Joe Biden's 'tease tour': Could the US Vice-President be testing the water for a presidential run?

Joe Biden's 'tease tour'

Could the US Vice-President be testing the water for a presidential run?
Britain's 24-hour culture: With the 'leisured society' a distant dream we're working longer and less regular hours than ever

Britain's 24-hour culture

With the 'leisured society' a distant dream we're working longer and less regular hours than ever
Diplomacy board game: Treachery is the way to win - which makes it just like the real thing

The addictive nature of Diplomacy

Bullying, betrayal, aggression – it may be just a board game, but the family that plays Diplomacy may never look at each other in the same way again
Lady Chatterley's Lover: Racy underwear for fans of DH Lawrence's equally racy tome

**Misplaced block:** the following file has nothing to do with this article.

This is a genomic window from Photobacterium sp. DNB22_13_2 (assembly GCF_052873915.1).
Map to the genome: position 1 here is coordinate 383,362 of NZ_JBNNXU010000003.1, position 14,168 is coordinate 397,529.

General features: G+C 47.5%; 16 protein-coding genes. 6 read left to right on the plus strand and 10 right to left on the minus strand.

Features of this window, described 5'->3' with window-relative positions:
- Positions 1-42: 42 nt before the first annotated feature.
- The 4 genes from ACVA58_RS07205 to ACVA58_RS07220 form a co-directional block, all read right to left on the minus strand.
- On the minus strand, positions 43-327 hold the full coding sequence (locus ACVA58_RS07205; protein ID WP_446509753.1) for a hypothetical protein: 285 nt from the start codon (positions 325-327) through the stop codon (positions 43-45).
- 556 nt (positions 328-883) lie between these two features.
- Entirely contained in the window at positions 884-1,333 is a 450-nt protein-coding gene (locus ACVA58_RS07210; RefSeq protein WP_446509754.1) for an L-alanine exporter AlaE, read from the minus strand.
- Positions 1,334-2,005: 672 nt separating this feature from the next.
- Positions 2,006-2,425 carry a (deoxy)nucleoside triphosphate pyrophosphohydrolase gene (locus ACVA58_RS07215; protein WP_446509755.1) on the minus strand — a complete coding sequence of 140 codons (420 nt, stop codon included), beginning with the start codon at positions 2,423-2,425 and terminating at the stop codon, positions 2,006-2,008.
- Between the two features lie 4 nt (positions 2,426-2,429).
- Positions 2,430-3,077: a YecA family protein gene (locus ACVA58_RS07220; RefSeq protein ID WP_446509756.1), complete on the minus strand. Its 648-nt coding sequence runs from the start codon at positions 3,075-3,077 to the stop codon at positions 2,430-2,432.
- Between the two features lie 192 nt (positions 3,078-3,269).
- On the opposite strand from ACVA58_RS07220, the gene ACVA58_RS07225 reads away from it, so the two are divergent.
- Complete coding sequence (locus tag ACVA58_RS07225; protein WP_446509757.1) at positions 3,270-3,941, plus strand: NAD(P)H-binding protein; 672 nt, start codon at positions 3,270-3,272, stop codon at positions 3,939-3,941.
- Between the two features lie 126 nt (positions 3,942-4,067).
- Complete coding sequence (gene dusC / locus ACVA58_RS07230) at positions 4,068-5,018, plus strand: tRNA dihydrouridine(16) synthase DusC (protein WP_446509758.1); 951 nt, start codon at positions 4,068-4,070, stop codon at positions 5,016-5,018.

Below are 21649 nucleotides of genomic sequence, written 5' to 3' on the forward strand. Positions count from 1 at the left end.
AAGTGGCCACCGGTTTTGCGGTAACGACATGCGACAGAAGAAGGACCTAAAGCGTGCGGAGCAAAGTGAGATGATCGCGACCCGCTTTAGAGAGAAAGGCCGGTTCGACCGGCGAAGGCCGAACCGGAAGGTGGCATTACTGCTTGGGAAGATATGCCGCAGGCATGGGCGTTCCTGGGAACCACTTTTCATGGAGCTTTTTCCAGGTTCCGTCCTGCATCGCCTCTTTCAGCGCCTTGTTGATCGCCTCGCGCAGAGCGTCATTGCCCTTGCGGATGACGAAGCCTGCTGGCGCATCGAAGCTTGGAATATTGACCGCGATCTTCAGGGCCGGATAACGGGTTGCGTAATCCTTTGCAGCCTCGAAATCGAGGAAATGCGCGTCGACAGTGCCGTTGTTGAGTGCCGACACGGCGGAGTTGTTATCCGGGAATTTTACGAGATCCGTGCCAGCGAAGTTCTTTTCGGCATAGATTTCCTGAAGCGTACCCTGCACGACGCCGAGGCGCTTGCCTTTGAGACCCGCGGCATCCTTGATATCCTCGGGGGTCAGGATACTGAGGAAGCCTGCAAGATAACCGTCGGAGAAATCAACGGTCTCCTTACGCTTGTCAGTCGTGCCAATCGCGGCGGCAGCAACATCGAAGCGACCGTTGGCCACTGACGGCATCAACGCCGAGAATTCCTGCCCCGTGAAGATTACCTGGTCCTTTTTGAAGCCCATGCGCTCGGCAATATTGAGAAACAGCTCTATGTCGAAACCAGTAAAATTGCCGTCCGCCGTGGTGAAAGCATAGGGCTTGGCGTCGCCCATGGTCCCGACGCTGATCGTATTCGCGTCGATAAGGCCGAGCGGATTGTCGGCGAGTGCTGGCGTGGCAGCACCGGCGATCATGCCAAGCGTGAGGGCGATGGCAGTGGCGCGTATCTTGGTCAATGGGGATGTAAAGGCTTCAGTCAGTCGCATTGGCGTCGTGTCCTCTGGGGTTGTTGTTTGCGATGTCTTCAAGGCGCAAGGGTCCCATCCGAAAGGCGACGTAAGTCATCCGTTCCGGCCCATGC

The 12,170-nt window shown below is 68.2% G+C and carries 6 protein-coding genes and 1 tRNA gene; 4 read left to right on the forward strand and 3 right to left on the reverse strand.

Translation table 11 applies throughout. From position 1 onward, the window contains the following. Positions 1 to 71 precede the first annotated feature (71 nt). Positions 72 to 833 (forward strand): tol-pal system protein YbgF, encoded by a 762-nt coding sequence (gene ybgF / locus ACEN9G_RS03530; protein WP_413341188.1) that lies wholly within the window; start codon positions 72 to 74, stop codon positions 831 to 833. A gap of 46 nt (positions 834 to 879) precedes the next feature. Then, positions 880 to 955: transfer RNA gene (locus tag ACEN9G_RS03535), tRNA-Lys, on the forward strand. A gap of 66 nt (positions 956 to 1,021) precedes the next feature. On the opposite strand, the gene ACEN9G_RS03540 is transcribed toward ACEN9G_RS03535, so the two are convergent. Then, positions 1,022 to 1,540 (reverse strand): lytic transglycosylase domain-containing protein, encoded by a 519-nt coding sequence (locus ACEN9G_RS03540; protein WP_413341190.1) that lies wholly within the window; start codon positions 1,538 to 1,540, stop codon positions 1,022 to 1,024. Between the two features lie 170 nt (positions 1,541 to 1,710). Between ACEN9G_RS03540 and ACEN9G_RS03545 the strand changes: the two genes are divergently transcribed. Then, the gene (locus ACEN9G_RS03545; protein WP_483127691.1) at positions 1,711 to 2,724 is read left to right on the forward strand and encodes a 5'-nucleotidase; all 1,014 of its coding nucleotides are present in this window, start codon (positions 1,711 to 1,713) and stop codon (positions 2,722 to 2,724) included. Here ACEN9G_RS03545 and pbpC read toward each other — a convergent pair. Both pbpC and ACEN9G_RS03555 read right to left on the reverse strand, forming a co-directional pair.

Fashion: Ooh, Lady Chatterley!

Take inspiration from DH Lawrence's racy tome with equally racy underwear
8 best children's clocks

Tick-tock: 8 best children's clocks

Whether you’re teaching them to tell the time or putting the finishing touches to a nursery, there’s a ticker for that
Charlie Austin: Queens Park Rangers striker says ‘If the move is not right, I’m not going’

Charlie Austin: ‘If the move is not right, I’m not going’

After hitting 18 goals in the Premier League last season, the QPR striker was the great non-deal of transfer deadline day. But he says he'd preferred another shot at promotion
Isis profits from destruction of antiquities by selling relics to dealers - and then blowing up the buildings they come from to conceal the evidence of looting

How Isis profits from destruction of antiquities

Robert Fisk on the terrorist group's manipulation of the market to increase the price of artefacts
Labour leadership: Andy Burnham urges Jeremy Corbyn voters to think again in last-minute plea

'If we lose touch we’ll end up with two decades of the Tories'

In an exclusive interview, Andy Burnham urges Jeremy Corbyn voters to think again in last-minute plea